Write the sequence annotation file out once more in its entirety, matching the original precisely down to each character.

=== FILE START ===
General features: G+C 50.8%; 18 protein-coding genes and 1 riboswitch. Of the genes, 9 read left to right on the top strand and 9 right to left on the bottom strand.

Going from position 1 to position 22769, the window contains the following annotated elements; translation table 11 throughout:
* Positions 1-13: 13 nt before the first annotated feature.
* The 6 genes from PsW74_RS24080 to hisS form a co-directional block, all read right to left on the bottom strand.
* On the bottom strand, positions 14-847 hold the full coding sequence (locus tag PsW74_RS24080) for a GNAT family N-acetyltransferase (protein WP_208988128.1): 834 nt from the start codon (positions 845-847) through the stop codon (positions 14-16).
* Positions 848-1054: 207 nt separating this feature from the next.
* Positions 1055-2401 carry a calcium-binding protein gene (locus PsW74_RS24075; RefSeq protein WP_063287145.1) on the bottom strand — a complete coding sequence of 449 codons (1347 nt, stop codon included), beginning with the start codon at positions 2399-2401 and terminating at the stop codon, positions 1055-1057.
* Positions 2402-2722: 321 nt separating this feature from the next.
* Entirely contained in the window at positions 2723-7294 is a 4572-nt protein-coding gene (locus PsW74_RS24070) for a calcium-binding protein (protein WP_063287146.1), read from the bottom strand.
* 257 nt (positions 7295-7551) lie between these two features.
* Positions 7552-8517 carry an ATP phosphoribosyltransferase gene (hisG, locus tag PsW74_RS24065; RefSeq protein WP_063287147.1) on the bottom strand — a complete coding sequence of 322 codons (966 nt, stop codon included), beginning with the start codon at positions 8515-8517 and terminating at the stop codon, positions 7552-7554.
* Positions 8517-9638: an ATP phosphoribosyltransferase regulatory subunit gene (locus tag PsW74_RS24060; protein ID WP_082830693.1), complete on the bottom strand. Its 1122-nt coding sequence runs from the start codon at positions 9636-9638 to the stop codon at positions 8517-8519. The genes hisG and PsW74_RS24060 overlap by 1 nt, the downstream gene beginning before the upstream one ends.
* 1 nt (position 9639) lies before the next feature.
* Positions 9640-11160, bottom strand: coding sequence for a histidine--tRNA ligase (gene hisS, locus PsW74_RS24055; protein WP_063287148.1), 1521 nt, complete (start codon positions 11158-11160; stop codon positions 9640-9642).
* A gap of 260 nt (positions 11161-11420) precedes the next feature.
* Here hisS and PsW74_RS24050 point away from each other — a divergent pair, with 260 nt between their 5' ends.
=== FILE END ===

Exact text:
General features: G+C 50.8%; 18 protein-coding genes and 1 riboswitch. Of the genes, 9 read left to right on the top strand and 9 right to left on the bottom strand.

Going from position 1 to position 22769, the window contains the following annotated elements; translation table 11 throughout:
* Positions 1-13: 13 nt before the first annotated feature.
* The 6 genes from PsW74_RS24080 to hisS form a co-directional block, all read right to left on the bottom strand.
* On the bottom strand, positions 14-847 hold the full coding sequence (locus tag PsW74_RS24080) for a GNAT family N-acetyltransferase (protein WP_208988128.1): 834 nt from the start codon (positions 845-847) through the stop codon (positions 14-16).
* Positions 848-1054: 207 nt separating this feature from the next.
* Positions 1055-2401 carry a calcium-binding protein gene (locus PsW74_RS24075; RefSeq protein WP_063287145.1) on the bottom strand — a complete coding sequence of 449 codons (1347 nt, stop codon included), beginning with the start codon at positions 2399-2401 and terminating at the stop codon, positions 1055-1057.
* Positions 2402-2722: 321 nt separating this feature from the next.
* Entirely contained in the window at positions 2723-7294 is a 4572-nt protein-coding gene (locus PsW74_RS24070) for a calcium-binding protein (protein WP_063287146.1), read from the bottom strand.
* 257 nt (positions 7295-7551) lie between these two features.
* Positions 7552-8517 carry an ATP phosphoribosyltransferase gene (hisG, locus tag PsW74_RS24065; RefSeq protein WP_063287147.1) on the bottom strand — a complete coding sequence of 322 codons (966 nt, stop codon included), beginning with the start codon at positions 8515-8517 and terminating at the stop codon, positions 7552-7554.
* Positions 8517-9638: an ATP phosphoribosyltransferase regulatory subunit gene (locus tag PsW74_RS24060; protein ID WP_082830693.1), complete on the bottom strand. Its 1122-nt coding sequence runs from the start codon at positions 9636-9638 to the stop codon at positions 8517-8519. The genes hisG and PsW74_RS24060 overlap by 1 nt, the downstream gene beginning before the upstream one ends.
* 1 nt (position 9639) lies before the next feature.
* Positions 9640-11160, bottom strand: coding sequence for a histidine--tRNA ligase (gene hisS, locus PsW74_RS24055; protein WP_063287148.1), 1521 nt, complete (start codon positions 11158-11160; stop codon positions 9640-9642).
* A gap of 260 nt (positions 11161-11420) precedes the next feature.
* Here hisS and PsW74_RS24050 point away from each other — a divergent pair, with 260 nt between their 5' ends.